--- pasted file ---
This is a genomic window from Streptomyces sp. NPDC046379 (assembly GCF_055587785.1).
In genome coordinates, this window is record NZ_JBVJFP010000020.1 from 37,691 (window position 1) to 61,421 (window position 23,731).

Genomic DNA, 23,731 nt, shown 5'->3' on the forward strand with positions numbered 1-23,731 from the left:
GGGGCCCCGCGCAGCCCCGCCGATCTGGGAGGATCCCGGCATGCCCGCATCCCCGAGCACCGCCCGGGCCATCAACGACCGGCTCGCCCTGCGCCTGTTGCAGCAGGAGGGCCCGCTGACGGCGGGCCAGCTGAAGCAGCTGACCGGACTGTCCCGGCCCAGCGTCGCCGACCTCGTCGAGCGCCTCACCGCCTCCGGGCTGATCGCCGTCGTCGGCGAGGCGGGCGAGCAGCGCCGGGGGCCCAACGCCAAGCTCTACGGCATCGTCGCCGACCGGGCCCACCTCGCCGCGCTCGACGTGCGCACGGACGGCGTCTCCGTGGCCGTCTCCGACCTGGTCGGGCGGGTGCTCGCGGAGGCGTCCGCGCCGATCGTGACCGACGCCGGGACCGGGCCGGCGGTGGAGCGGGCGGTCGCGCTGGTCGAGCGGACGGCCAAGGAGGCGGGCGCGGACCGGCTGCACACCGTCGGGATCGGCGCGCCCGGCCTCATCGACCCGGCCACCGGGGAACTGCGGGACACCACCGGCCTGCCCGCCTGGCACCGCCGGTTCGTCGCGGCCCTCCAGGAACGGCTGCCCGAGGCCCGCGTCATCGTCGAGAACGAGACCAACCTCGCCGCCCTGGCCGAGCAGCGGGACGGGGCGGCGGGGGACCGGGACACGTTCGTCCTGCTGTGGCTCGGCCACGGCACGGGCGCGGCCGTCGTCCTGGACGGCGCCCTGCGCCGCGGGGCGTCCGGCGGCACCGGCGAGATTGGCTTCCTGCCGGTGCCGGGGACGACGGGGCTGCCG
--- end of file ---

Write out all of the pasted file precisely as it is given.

This is a genomic window from Streptomyces sp. NPDC046379 (assembly GCF_055587785.1).
In genome coordinates, this window is record NZ_JBVJFP010000020.1 from 37,691 (window position 1) to 61,421 (window position 23,731).

Genomic DNA, 23,731 nt, shown 5'->3' on the forward strand with positions numbered 1-23,731 from the left:
GGGGCCCCGCGCAGCCCCGCCGATCTGGGAGGATCCCGGCATGCCCGCATCCCCGAGCACCGCCCGGGCCATCAACGACCGGCTCGCCCTGCGCCTGTTGCAGCAGGAGGGCCCGCTGACGGCGGGCCAGCTGAAGCAGCTGACCGGACTGTCCCGGCCCAGCGTCGCCGACCTCGTCGAGCGCCTCACCGCCTCCGGGCTGATCGCCGTCGTCGGCGAGGCGGGCGAGCAGCGCCGGGGGCCCAACGCCAAGCTCTACGGCATCGTCGCCGACCGGGCCCACCTCGCCGCGCTCGACGTGCGCACGGACGGCGTCTCCGTGGCCGTCTCCGACCTGGTCGGGCGGGTGCTCGCGGAGGCGTCCGCGCCGATCGTGACCGACGCCGGGACCGGGCCGGCGGTGGAGCGGGCGGTCGCGCTGGTCGAGCGGACGGCCAAGGAGGCGGGCGCGGACCGGCTGCACACCGTCGGGATCGGCGCGCCCGGCCTCATCGACCCGGCCACCGGGGAACTGCGGGACACCACCGGCCTGCCCGCCTGGCACCGCCGGTTCGTCGCGGCCCTCCAGGAACGGCTGCCCGAGGCCCGCGTCATCGTCGAGAACGAGACCAACCTCGCCGCCCTGGCCGAGCAGCGGGACGGGGCGGCGGGGGACCGGGACACGTTCGTCCTGCTGTGGCTCGGCCACGGCACGGGCGCGGCCGTCGTCCTGGACGGCGCCCTGCGCCGCGGGGCGTCCGGCGGCACCGGCGAGATTGGCTTCCTGCCGGTGCCGGGGACGACGGGGCTGCCG